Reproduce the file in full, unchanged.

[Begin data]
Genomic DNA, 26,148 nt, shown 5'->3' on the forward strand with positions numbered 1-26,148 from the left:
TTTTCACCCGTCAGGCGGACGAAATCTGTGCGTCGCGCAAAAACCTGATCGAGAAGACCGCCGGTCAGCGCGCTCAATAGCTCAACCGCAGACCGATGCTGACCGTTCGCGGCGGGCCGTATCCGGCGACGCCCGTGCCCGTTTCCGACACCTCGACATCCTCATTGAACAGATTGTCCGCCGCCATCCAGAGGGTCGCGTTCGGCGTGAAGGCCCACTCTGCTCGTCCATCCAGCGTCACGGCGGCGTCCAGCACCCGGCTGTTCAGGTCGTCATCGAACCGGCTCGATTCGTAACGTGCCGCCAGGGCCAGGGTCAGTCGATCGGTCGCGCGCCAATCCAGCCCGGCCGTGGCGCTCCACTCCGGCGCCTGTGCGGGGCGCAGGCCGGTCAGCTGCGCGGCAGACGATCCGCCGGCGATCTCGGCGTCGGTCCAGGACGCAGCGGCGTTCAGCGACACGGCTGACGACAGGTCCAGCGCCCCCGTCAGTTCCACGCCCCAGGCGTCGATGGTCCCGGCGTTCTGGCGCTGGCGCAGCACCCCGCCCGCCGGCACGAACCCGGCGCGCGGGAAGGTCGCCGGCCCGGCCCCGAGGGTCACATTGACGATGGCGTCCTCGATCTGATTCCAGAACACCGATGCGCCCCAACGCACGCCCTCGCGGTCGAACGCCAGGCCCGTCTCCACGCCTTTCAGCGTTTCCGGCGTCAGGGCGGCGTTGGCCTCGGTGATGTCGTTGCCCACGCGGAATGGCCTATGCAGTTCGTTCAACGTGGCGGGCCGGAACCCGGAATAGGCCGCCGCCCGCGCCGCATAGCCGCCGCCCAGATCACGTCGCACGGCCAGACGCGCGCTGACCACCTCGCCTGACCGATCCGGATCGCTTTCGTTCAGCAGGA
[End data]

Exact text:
Genomic DNA, 26,148 nt, shown 5'->3' on the forward strand with positions numbered 1-26,148 from the left:
TTTTCACCCGTCAGGCGGACGAAATCTGTGCGTCGCGCAAAAACCTGATCGAGAAGACCGCCGGTCAGCGCGCTCAATAGCTCAACCGCAGACCGATGCTGACCGTTCGCGGCGGGCCGTATCCGGCGACGCCCGTGCCCGTTTCCGACACCTCGACATCCTCATTGAACAGATTGTCCGCCGCCATCCAGAGGGTCGCGTTCGGCGTGAAGGCCCACTCTGCTCGTCCATCCAGCGTCACGGCGGCGTCCAGCACCCGGCTGTTCAGGTCGTCATCGAACCGGCTCGATTCGTAACGTGCCGCCAGGGCCAGGGTCAGTCGATCGGTCGCGCGCCAATCCAGCCCGGCCGTGGCGCTCCACTCCGGCGCCTGTGCGGGGCGCAGGCCGGTCAGCTGCGCGGCAGACGATCCGCCGGCGATCTCGGCGTCGGTCCAGGACGCAGCGGCGTTCAGCGACACGGCTGACGACAGGTCCAGCGCCCCCGTCAGTTCCACGCCCCAGGCGTCGATGGTCCCGGCGTTCTGGCGCTGGCGCAGCACCCCGCCCGCCGGCACGAACCCGGCGCGCGGGAAGGTCGCCGGCCCGGCCCCGAGGGTCACATTGACGATGGCGTCCTCGATCTGATTCCAGAACACCGATGCGCCCCAACGCACGCCCTCGCGGTCGAACGCCAGGCCCGTCTCCACGCCTTTCAGCGTTTCCGGCGTCAGGGCGGCGTTGGCCTCGGTGATGTCGTTGCCCACGCGGAATGGCCTATGCAGTTCGTTCAACGTGGCGGGCCGGAACCCGGAATAGGCCGCCGCCCGCGCCGCATAGCCGCCGCCCAGATCACGTCGCACGGCCAGACGCGCGCTGACCACCTCGCCTGACCGATCCGGATCGCTTTCGTTCAGCAGGA